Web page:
I gave a brief introduction to DCU, the Business School and then discussed some observations on the Irish competitiveness and LINK research relating to the role of ICT usage in education. This visit was very different than SIFT but no less satisfying.  The Chinese attendees were very attentive and asked for insightful and direct questions.

Dr. Theo Lynn presents at the School of Economics and Management, Tongji University, Shanghai

Dr. Theo Lynn presents at the School of Economics and Management, Tongji University, Shanghai

In particular, as well as our research, I think they were both impressed with and curious about our research and teaching approaches for digital marketing and e-commerce, Next Generation Management and industry engagement. One of the last questions was particularly interesting in that they asked how many of our students would like to work for the government/civil service – the answer was probably a bit surprising for the Chinese. None.

Micheal O'Leary and Andrew Bonello Professor Wu questions Dr. Theo Lynn at the School of Economics and Management, Tongji University, Shanghai

Micheal O'Leary and Andrew Bonello watch on Professor Wu questions Dr. Theo Lynn at the School of Economics and Management, Tongji University, Shanghai

While the students toured the SEM-Tongji campus, I held meetings with Grace, Professor Wu and Susan Zhou. These were very informative and I hope to collaborate withSEM-Tongji on some e-commerce projects and visit again later in the year to deliver some workshops. Hopefully next year some of their students will join our classes on an exchange and vice-versa. As it was getting late in the day, we exchanged gifts and said our goodbyes to Tongji University and left for the hotel.

Niamh NicClamha, Laurynas Binderis, Sean Donnelly, Carolann O'Sullivan and Sarah McPartlin ready for dinner at "M on the Bund", Shanghai

Niamh NicClamha, Laurynas Binderis, Sean Donnelly, Carolann O'Sullivan and Sarah McPartlin ready for dinner at "M on the Bund", Shanghai

It’s Friday night in Shanghai! Some of the group decided to hit the town and check out the German bar for the World Cup match however a group of us put on our glad rags and went for dinner in ‘M on the Bund‘. M on the Bund is one of the best restaurants in Shanghai and one of the most reasonable fine-dining experiences I have had. It has a great location overlooking the Bund but the size of our group meant (i) our menu was restricted and (ii) we couldn’t sit on the terrace.

Siobhan Buckley, Ekaterina Zavershinskaya, Zara Walsh and Ciara Dolan on the terrace at 'M on the Bund', Shanghai

Siobhan Buckley, Ekaterina Zavershinskaya, Zara Walsh and Ciara Dolan on the terrace at 'M on the Bund', Shanghai

Despite this, everything on the group menu was great, our seating superb and the service excellent. I had the politically incorrect foie gras and beef and gorged myself to the limit on the “truly grand dessert platter to share”  – it was truly grand and more than enough to share.

The Grand Dessert Platter at 'M on the Bund' was worth attacking!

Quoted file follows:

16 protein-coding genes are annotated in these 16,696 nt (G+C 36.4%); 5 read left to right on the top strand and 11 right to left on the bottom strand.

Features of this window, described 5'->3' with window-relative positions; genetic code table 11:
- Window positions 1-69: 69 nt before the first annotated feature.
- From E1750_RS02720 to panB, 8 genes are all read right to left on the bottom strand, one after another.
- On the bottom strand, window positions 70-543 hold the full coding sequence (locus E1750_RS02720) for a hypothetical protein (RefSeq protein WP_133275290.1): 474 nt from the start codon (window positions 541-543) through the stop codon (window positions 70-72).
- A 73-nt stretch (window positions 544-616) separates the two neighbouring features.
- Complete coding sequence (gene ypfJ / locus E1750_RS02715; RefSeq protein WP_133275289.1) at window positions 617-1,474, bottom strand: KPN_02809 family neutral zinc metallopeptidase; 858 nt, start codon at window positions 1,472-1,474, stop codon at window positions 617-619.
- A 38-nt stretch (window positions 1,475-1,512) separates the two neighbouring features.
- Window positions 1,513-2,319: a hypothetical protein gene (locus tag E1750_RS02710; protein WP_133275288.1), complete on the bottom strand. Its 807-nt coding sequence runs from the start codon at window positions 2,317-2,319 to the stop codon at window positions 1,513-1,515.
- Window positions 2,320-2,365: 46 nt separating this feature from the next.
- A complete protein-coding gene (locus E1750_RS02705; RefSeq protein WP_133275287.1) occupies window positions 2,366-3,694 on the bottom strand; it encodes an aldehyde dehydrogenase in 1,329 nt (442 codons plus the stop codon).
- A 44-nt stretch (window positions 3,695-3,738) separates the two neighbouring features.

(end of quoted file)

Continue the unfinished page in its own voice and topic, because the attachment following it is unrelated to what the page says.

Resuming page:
The Grand Dessert Platter at 'M on the Bund' was worth attacking!

I have to admit I bailed at 11pm whilst the youngsters hit the incredibly stylish Glamour Bar on the floor below the M. I quickly got a taxi and for the first time in five days, got to bed before midnight!

Rosemary Clancy, Siobhan Buckley, Sean Donnelly and Rob Elliffe glam it up at the "Glamour Bar" at "M on the Bund", Shanghai

Rosemary Clancy, Siobhan Buckley, Sean Donnelly and Rob Elliffe glam it up at the "Glamour Bar" at "M on the Bund", Shanghai

More photos on flickr. Day Six to follow….

Irish Blogs

Ireland National Day at World Expo 2010, Shanghai – Day Four of the DCU Business School Trip to Shanghai 2010

In DCU Business School, Doing Business in China, Dublin City University, Ireland, MBS in Marketing, MSc in Business Management, MSc in E-commerce, Next Generation Management, Shanghai, Uncategorized, World Expo 2010 on July 18, 2010 at 9:00 am
The Irish Flag flies high at the entrance to the World Expo 2010, Shanghai on the Irish Pavilion Day, 17 June 2010.

The Irish Flag flies high at the entrance to the World Expo 2010, Shanghai on the Irish Pavilion Day, 17 June 2010.

World Expo 2010 is a huge event; more than 190 countries and more than 50 international organisations have registered to participate in the Shanghai World Expo, the largest ever. Over 70m people are expected to attend World Expo and while we were there over 500,000 people attended in one day. Each country has a pavilion day – Ireland’s National Day at World Expo 2010 took place on 17 June 2010 and I believe that DCU Business School was the only group of Irish students present.  Not that Ireland wasn’t represented, the good and great of the Irish diaspora in Ireland were joined by President Mary McAleese and her husband, Martin (both DCU honorary graduates), the Irish Chamber Orchestra and the Ernst and Young Entrepreneurs of the Year and many others. While our paths crossed, our day was made special by the efforts of our International students and their home country pavilions – an experience that the Irish delegation would have done well to experience.

We organised our World Expo tickets through ChinaGreen, which were promptly waiting at the hotel on our arrival. We kicked off at 7.30am in the lobby of the hotel to go native and take the metro to the World Expo.  Today was the first day we experienced a working day in Shanghai and we were not let down – the trains were packed!

Sean Donnelly and Brian Connolly struggle to stay upright in the throngs on the Shanghai metro